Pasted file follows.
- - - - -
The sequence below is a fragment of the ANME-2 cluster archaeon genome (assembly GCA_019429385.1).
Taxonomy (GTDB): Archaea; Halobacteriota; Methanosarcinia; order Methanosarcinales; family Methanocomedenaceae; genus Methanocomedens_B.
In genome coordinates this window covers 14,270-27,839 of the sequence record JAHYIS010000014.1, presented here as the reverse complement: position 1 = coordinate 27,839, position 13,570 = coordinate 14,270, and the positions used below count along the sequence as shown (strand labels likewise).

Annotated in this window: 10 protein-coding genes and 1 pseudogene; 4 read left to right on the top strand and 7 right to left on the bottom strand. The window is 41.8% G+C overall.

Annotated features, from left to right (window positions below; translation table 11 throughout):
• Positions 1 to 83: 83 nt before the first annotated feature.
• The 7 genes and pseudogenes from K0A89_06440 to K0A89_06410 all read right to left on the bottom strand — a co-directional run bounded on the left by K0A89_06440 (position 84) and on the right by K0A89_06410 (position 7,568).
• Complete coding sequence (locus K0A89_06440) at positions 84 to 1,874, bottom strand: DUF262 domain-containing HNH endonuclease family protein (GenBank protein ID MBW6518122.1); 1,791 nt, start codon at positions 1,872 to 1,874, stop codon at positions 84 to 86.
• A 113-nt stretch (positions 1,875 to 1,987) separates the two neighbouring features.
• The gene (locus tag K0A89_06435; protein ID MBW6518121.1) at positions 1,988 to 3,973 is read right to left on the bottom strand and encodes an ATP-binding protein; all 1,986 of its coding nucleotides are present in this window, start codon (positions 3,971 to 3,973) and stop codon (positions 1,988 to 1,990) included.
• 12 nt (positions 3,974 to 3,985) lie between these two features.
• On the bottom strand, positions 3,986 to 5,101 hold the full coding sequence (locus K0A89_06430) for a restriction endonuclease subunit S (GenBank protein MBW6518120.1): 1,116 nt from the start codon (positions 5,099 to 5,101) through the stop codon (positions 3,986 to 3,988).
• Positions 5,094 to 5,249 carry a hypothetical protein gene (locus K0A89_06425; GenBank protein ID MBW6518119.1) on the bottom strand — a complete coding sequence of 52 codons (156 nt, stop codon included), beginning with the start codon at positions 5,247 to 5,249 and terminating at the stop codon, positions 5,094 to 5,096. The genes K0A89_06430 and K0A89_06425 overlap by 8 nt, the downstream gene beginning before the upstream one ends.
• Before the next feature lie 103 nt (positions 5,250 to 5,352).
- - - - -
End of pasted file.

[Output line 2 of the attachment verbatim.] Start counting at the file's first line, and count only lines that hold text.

Taxonomy (GTDB): Archaea; Halobacteriota; Methanosarcinia; order Methanosarcinales; family Methanocomedenaceae; genus Methanocomedens_B.